Obama's Misguided Effort to Protect the Unemployed From Hiring Bias

This proposal would fail to help the jobless but could make finding work even more difficult

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In politics few actions are as lauded as speaking out against discrimination. So we probably shouldn't be surprised that President Obama announced an anti-discrimination provision as part of his proposed jobs bill: he wants to ban discrimination of unemployed people. While this is a lovely political talking point, it won't cut unemployment and could even make matters worse for jobless Americans.

The Idea

The proposal here is simple enough: employers would not be able to use an applicant's current employment status as a consideration in the hiring decision process. In effect, being unemployed would become a protected designation, like race and sex. People who believe that they were denied a job because they were unemployed could sue the company that denied them the position. Job opening ads that exclude unemployed people from applying would also be prohibited.

Is This Really A Problem? (No.)

For starters, we have little evidence that this sort of discrimination is playing a significant role in hiring. Yes, prolonged unemployment is a problem. But the reason for this is due to the lack of job openings paired with a skills mismatch. While there might be a handful of instances where employers are shunning the unemployed, no one is suggesting that discrimination is playing a major role in the U.S. unemployment problem.

The lack of exclusionary ads demonstrates this point. Tuesday's New York Times article on the proposal by Robert Pear says:

The Equal Employment Opportunity Commission has received reports of such advertisements but has no data to show how common they are.

If such ads were common, then such data would be readily available.* 

Will This Proposal Create Jobs? (No.)

But let's pretend, just for argument's sake, that discrimination against the unemployed really does occur with modest frequency. Let's say that one out of ten employers discriminates against the unemployed -- which is almost certainly a much higher percentage than the portion that really does. Let's think about how this might work.

So imagine that Joe is unemployed and applies for a job at XYZ Corp. It turns out XYZ likes to discriminate against the unemployed, so a current employee at ABC Corp, Sheila, is hired instead. Now for this to be legitimate discrimination, we must assume that Joe was at least equally qualified for the job that Sheila got. So they must have similar experience levels. Now that Sheila has left her job, ABC will need to hire someone. Joe will be a prime candidate for Sheila's old job, and it's statistically very unlikely that Sheila's previous employer is also a discriminator.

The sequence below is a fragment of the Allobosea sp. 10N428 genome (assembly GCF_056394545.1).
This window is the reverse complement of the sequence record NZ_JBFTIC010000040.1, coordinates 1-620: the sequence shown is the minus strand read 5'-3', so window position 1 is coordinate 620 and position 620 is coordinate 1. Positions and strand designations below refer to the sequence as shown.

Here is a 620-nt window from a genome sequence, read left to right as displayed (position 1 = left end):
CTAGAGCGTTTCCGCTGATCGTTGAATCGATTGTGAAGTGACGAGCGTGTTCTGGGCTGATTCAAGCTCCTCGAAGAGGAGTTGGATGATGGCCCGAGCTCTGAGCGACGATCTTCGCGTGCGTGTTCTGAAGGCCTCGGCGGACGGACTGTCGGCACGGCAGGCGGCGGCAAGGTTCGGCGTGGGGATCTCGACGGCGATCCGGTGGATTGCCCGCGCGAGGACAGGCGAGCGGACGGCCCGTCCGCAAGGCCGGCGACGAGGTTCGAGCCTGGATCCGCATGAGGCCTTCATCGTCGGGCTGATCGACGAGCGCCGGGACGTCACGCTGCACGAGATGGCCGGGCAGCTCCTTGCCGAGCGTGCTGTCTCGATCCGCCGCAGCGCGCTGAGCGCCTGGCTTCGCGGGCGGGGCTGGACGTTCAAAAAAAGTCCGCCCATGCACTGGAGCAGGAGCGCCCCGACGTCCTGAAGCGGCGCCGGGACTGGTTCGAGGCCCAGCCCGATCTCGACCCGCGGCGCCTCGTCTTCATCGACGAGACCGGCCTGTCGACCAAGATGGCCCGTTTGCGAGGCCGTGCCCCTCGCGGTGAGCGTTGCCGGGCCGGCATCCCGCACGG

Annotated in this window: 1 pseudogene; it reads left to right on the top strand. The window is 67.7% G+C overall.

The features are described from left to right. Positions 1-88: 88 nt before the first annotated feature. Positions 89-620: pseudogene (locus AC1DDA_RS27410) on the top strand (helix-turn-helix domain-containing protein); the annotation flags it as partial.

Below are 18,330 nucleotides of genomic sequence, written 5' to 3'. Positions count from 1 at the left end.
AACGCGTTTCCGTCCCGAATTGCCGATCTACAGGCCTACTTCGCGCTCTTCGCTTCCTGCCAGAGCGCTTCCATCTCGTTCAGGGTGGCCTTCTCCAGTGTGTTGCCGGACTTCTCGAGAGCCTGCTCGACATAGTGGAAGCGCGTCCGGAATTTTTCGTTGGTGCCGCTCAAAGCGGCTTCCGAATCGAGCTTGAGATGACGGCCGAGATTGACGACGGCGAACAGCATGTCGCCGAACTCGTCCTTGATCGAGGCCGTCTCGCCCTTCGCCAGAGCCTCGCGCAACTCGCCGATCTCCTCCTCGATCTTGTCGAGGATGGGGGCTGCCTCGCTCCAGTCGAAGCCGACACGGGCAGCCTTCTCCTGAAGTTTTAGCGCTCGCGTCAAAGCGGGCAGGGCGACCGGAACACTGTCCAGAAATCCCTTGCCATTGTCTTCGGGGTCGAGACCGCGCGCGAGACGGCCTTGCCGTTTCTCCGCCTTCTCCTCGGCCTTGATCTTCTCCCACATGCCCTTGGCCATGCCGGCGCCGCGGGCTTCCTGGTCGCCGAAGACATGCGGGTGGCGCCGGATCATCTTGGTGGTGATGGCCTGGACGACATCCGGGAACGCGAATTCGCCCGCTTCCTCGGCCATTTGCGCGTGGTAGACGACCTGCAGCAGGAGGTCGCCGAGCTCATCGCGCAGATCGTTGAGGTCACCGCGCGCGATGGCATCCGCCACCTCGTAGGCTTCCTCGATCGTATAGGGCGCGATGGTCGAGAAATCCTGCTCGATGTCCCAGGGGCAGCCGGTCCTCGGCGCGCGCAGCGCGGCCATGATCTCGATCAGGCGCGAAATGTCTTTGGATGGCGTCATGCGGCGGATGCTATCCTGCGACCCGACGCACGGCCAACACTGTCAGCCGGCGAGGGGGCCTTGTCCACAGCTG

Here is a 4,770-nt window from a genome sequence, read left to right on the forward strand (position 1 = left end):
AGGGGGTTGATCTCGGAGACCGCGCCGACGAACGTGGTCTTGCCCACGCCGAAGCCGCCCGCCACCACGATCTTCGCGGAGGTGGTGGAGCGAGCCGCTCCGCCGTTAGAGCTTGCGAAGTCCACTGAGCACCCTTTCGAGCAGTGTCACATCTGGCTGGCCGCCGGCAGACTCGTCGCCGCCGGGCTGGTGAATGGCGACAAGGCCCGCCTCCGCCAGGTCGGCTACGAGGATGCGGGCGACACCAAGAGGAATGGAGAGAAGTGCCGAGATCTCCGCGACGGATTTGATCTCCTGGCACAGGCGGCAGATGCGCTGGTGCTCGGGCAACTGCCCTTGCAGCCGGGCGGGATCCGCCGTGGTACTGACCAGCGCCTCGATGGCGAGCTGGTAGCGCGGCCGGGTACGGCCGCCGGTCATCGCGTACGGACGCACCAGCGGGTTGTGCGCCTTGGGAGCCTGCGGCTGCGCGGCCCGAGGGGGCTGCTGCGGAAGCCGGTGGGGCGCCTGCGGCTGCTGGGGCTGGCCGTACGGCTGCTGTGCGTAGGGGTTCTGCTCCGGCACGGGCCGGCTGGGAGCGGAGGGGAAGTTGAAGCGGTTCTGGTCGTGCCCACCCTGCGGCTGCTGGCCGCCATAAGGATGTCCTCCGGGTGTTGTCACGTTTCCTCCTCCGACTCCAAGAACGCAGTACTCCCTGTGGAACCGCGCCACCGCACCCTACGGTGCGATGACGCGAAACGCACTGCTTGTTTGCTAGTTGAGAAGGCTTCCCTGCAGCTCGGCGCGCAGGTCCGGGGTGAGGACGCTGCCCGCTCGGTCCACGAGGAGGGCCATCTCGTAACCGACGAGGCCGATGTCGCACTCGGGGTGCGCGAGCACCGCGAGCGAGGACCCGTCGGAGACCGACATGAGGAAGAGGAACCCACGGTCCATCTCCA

This story of labor market turnover shows that, even if this sort of discrimination does occur sometimes, it shouldn't cause unemployment to be higher or the duration of unemployment to be much longer than it would have been anyway. At worst, it causes slightly slower wage growth for unemployed Americans. Whenever a new job opening is filled by a current employee, another opening is created, which can be filled by an unemployed person. This discrimination does not actually kill jobs. At most, it shuffles the labor market outcome.

Will This Proposal Kill Jobs? (Probably.)

Instead, the rule to ban discrimination against unemployed Americans could actually slow hiring. Imagine that you're an employer that is considering bringing on another employee. At this point, you figure you have the money to hire someone now, but you could probably wait six months or a year -- consumer demand in the short-term looks weak.

But you hear of a new law that will forbid you to discriminate by not hiring unemployed people. You would never discriminate anyway, but now you worry about the get a huge influx of unemployed applicants you'll get -- after all, millions of Americans are unemployed. And there's definitely a chance that, if you don't hire one of them because a better already-employed candidate is out there, then you'll get sued.

Presented by

Daniel Indiviglio was an associate editor at The Atlantic from 2009 through 2011. He is now the Washington, D.C.-based columnist for Reuters Breakingviews. He is also a 2011 Robert Novak Journalism Fellow through the Phillips Foundation. More

Indiviglio has also written for Forbes. Prior to becoming a journalist, he spent several years working as an investment banker and a consultant.

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